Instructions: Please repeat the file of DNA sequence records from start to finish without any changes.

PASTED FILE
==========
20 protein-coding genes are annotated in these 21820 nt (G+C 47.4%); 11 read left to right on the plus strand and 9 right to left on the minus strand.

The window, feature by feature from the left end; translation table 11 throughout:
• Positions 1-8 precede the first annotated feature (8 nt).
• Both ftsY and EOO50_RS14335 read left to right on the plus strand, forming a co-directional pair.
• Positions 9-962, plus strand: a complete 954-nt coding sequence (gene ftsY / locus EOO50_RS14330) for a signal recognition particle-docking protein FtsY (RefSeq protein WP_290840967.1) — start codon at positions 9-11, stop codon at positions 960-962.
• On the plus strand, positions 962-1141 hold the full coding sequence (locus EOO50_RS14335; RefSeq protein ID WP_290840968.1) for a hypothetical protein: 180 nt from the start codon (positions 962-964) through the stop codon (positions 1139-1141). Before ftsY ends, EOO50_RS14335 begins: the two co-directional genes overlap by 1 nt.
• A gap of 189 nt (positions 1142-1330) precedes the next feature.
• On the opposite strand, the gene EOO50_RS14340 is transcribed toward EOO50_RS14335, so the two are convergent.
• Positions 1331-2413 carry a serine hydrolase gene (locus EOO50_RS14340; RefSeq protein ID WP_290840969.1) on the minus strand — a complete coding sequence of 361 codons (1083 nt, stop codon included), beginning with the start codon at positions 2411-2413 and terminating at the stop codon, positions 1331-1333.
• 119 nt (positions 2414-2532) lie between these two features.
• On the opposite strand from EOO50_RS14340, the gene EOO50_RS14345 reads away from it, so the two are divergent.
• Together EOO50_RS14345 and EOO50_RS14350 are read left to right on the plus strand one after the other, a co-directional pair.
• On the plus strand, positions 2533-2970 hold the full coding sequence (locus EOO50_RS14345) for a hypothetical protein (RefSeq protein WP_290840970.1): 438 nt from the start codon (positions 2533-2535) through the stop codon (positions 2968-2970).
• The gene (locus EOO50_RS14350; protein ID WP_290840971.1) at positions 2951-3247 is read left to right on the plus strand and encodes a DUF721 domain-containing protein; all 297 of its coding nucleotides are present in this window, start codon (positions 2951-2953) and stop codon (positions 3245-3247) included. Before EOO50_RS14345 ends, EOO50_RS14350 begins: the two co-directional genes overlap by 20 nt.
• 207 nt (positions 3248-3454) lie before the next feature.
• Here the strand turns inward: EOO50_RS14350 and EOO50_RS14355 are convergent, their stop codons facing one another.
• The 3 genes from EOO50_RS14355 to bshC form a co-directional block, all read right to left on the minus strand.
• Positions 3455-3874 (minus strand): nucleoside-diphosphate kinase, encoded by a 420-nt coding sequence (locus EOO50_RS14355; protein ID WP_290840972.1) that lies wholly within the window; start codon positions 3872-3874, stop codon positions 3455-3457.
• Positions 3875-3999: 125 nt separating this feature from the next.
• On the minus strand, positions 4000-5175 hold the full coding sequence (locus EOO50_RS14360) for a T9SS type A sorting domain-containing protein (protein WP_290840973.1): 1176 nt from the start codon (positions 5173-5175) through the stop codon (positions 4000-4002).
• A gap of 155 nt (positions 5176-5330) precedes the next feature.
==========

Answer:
20 protein-coding genes are annotated in these 21820 nt (G+C 47.4%); 11 read left to right on the plus strand and 9 right to left on the minus strand.

The window, feature by feature from the left end; translation table 11 throughout:
• Positions 1-8 precede the first annotated feature (8 nt).
• Both ftsY and EOO50_RS14335 read left to right on the plus strand, forming a co-directional pair.
• Positions 9-962, plus strand: a complete 954-nt coding sequence (gene ftsY / locus EOO50_RS14330) for a signal recognition particle-docking protein FtsY (RefSeq protein WP_290840967.1) — start codon at positions 9-11, stop codon at positions 960-962.
• On the plus strand, positions 962-1141 hold the full coding sequence (locus EOO50_RS14335; RefSeq protein ID WP_290840968.1) for a hypothetical protein: 180 nt from the start codon (positions 962-964) through the stop codon (positions 1139-1141). Before ftsY ends, EOO50_RS14335 begins: the two co-directional genes overlap by 1 nt.
• A gap of 189 nt (positions 1142-1330) precedes the next feature.
• On the opposite strand, the gene EOO50_RS14340 is transcribed toward EOO50_RS14335, so the two are convergent.
• Positions 1331-2413 carry a serine hydrolase gene (locus EOO50_RS14340; RefSeq protein ID WP_290840969.1) on the minus strand — a complete coding sequence of 361 codons (1083 nt, stop codon included), beginning with the start codon at positions 2411-2413 and terminating at the stop codon, positions 1331-1333.
• 119 nt (positions 2414-2532) lie between these two features.
• On the opposite strand from EOO50_RS14340, the gene EOO50_RS14345 reads away from it, so the two are divergent.
• Together EOO50_RS14345 and EOO50_RS14350 are read left to right on the plus strand one after the other, a co-directional pair.
• On the plus strand, positions 2533-2970 hold the full coding sequence (locus EOO50_RS14345) for a hypothetical protein (RefSeq protein WP_290840970.1): 438 nt from the start codon (positions 2533-2535) through the stop codon (positions 2968-2970).
• The gene (locus EOO50_RS14350; protein ID WP_290840971.1) at positions 2951-3247 is read left to right on the plus strand and encodes a DUF721 domain-containing protein; all 297 of its coding nucleotides are present in this window, start codon (positions 2951-2953) and stop codon (positions 3245-3247) included. Before EOO50_RS14345 ends, EOO50_RS14350 begins: the two co-directional genes overlap by 20 nt.
• 207 nt (positions 3248-3454) lie before the next feature.
• Here the strand turns inward: EOO50_RS14350 and EOO50_RS14355 are convergent, their stop codons facing one another.
• The 3 genes from EOO50_RS14355 to bshC form a co-directional block, all read right to left on the minus strand.
• Positions 3455-3874 (minus strand): nucleoside-diphosphate kinase, encoded by a 420-nt coding sequence (locus EOO50_RS14355; protein ID WP_290840972.1) that lies wholly within the window; start codon positions 3872-3874, stop codon positions 3455-3457.
• Positions 3875-3999: 125 nt separating this feature from the next.
• On the minus strand, positions 4000-5175 hold the full coding sequence (locus EOO50_RS14360) for a T9SS type A sorting domain-containing protein (protein WP_290840973.1): 1176 nt from the start codon (positions 5173-5175) through the stop codon (positions 4000-4002).
• A gap of 155 nt (positions 5176-5330) precedes the next feature.